EU Is Changing Its Schengen Visa Policies, And Here's What You Should Know
New rules apply starting on February 1, 2020.
(SPOT.ph) The Schengen visa is your all-in-one pass for most countries in Europe, including Denmark, France, Germany, Iceland, and Italy to name a few. It's a very powerful document to have on your Philippine passport, but—as most worthwhile things that are hard to come by—getting one can be a bit taxing. More so now that the Council of the European Union is making some changes on its visa policy, including longer application period and higher fees, starting on February 1, 2020.
Here's what you should know in case you plan on getting a Schengen visa soon:
- Instead of a three-month leeway, you can start applying for a visa six months before your trip. If you're a seafarer, you can file nine months in advance. Just remember that you should get on it "no later than 15 calendar days before the start of the intended visit."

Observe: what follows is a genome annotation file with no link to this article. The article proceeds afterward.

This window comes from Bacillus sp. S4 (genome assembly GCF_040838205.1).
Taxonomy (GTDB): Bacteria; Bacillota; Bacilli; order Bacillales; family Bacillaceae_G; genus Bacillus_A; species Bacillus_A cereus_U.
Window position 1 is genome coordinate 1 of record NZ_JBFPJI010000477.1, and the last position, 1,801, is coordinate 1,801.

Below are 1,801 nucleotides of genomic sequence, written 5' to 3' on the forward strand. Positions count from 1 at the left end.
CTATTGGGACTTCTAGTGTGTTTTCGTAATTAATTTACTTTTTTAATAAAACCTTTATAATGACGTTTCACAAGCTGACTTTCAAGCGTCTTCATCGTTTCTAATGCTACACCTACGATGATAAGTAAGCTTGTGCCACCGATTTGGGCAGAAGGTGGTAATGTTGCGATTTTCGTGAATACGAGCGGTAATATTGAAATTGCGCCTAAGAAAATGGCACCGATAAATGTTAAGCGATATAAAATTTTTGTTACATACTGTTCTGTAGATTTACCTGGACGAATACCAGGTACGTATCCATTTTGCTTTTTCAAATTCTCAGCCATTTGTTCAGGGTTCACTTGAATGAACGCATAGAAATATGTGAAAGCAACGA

- The changes are supposed to give applicants the chance to get a multiple-entry visa with a long period of validity. We can only hope!
- There's a "moderate increase" on the visa fee: from 60 euros to 80 euros (approximately P4,500). This can go higher or lower every three years, depending on the decision of the European Commission.
- Fees can go even higher since member states are now required to partner with external service providers, "who should be able to charge a service fee." So if the third-party provider decides to go for the maximum service fee, you can pay up to a total of 160 euros (approximately P9,000).
- Another clause goes: “In exceptional circumstances where the amount [is] not sufficient to provide a full service, a higher service fee of up to a maximum of 120 euros may be charged.” With a bit of math, your total fee can go as high as 200 euros (approximately P11,200).
- The European Commission also has the power to amend these policies—i.e. increase or decrease the fees, adjust the application period, and restrict visa validity—depending on the cooperation of certain third countries, such as the Philippines. Assessment is done once every three years.
For more information, visit the European Commission’s website.